The Crime at Black Dudley, Paperback Book
3.5 out of 5 (2 ratings)


This is the First Campion Mystery. "Margery Allingham stands out like a shining light." (Agatha Christie).

A suspicious death and a haunted family heirloom were not advertised when Dr George Abbershaw and a group of London's brightest young things accepted an invitation to the mansion of Black Dudley.

Skulduggery is most certainly afoot, and the party-goers soon realise that they're trapped in the secluded house.

Amongst them is a stranger who promises to unravel the villainous plots behind their incarceration - but can George and his friends trust the peculiar young man who calls himself Albert Campion?


  • Format: Paperback
  • Pages: 240 pages
  • Publisher: Vintage Publishing
  • Publication Date:
  • Category: Classic crime
  • ISBN: 9780099593492

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Showing 1 - 2 of 2 reviews.

Review by

I believe this is the first of Allingham's mysteries featuring Albert Campion. What fun it was. A group of guests are assembled in a country mansion to celebrate a birthday; murder occurs and the fun begins.

Review by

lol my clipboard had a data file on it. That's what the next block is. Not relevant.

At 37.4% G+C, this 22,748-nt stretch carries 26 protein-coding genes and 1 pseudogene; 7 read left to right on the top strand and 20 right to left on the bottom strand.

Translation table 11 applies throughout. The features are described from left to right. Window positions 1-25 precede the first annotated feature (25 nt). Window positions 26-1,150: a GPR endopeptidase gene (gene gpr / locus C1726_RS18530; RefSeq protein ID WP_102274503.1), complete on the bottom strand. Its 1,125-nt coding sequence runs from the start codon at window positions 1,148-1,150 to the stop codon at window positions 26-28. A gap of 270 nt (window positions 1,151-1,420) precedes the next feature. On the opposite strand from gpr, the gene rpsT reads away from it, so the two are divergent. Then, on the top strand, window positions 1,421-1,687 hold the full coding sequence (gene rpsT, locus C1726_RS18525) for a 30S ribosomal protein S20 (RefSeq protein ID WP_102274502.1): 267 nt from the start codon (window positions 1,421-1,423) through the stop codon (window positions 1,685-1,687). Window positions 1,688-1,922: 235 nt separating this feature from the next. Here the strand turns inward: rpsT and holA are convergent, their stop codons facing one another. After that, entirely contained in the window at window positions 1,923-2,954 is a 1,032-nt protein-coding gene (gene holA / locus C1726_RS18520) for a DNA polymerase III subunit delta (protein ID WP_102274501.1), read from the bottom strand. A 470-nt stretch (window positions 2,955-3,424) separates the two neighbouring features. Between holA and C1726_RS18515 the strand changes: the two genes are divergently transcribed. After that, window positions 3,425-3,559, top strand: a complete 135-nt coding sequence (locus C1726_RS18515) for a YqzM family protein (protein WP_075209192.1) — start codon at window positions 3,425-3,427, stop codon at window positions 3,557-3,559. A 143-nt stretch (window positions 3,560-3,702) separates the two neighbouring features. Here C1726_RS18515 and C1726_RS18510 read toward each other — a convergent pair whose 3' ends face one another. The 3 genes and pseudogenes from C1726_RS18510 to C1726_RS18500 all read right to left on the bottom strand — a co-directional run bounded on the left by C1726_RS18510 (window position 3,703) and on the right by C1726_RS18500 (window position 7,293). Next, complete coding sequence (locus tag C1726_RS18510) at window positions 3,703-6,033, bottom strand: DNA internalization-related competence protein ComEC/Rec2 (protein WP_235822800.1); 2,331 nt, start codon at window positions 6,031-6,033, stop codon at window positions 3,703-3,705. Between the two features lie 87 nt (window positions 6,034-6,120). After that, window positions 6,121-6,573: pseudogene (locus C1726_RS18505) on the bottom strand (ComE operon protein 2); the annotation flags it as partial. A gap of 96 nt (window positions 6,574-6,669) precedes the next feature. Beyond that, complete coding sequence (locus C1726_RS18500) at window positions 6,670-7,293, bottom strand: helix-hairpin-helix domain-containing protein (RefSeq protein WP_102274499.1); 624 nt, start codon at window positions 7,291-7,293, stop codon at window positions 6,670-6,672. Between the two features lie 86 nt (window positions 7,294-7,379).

The first in the series of Albert Campion "mysteries," although it's easy to dismiss this one and move straight on to "Mystery Mile," the first to focus on Campion as the protagonist. Frankly, it's obvious from the start that these aren't true mysteries in the traditional sense: an Allingham novel rarely gives the audience the ability to put all of the pieces together on their own, and this one is no exception. It is more accurate, really, to call the Campion books adventure-thrillers, and usually well-characterized ones at that.At this early stage, though, many of the characters feel quite similar: most of them are upper-class young people, and they pretty much all speak in the same affected 1920s vernacular. It is absolutely obvious that the stand-out character is Albert Campion himself, who features here as an *extremely* showy secondary character. He takes the lingo to its zenith, fooling around and generally making an ass of himself, all the while managing to quite cleverly manipulate the situation. Small wonder Allingham chose to focus on him in her next thriller and for many more books thereafter.Perhaps the most surprising aspect of this book is its rapid tonal shifts - from thriller to romance and back again - and the final chapter's venture into social moralization feels just a little bit awkward (not to mention extremely surprising). There are, to be fair, better novels of this type from the era; Agatha Christie's <i>The Secret Adversary</i> leaps to mind as one, although neither her Tommy or Tuppence are nearly as vivid a character as Campion. And that's the difference, really: if Christie is better at plot twists, Allingham quite honestly has the upper hand at characterization. This isn't her most layered or enjoyable work, to be sure. Still, it's a not inauspicious beginning, and it definitely whets the appetite for more adventures with the elusive Mr. Campion.

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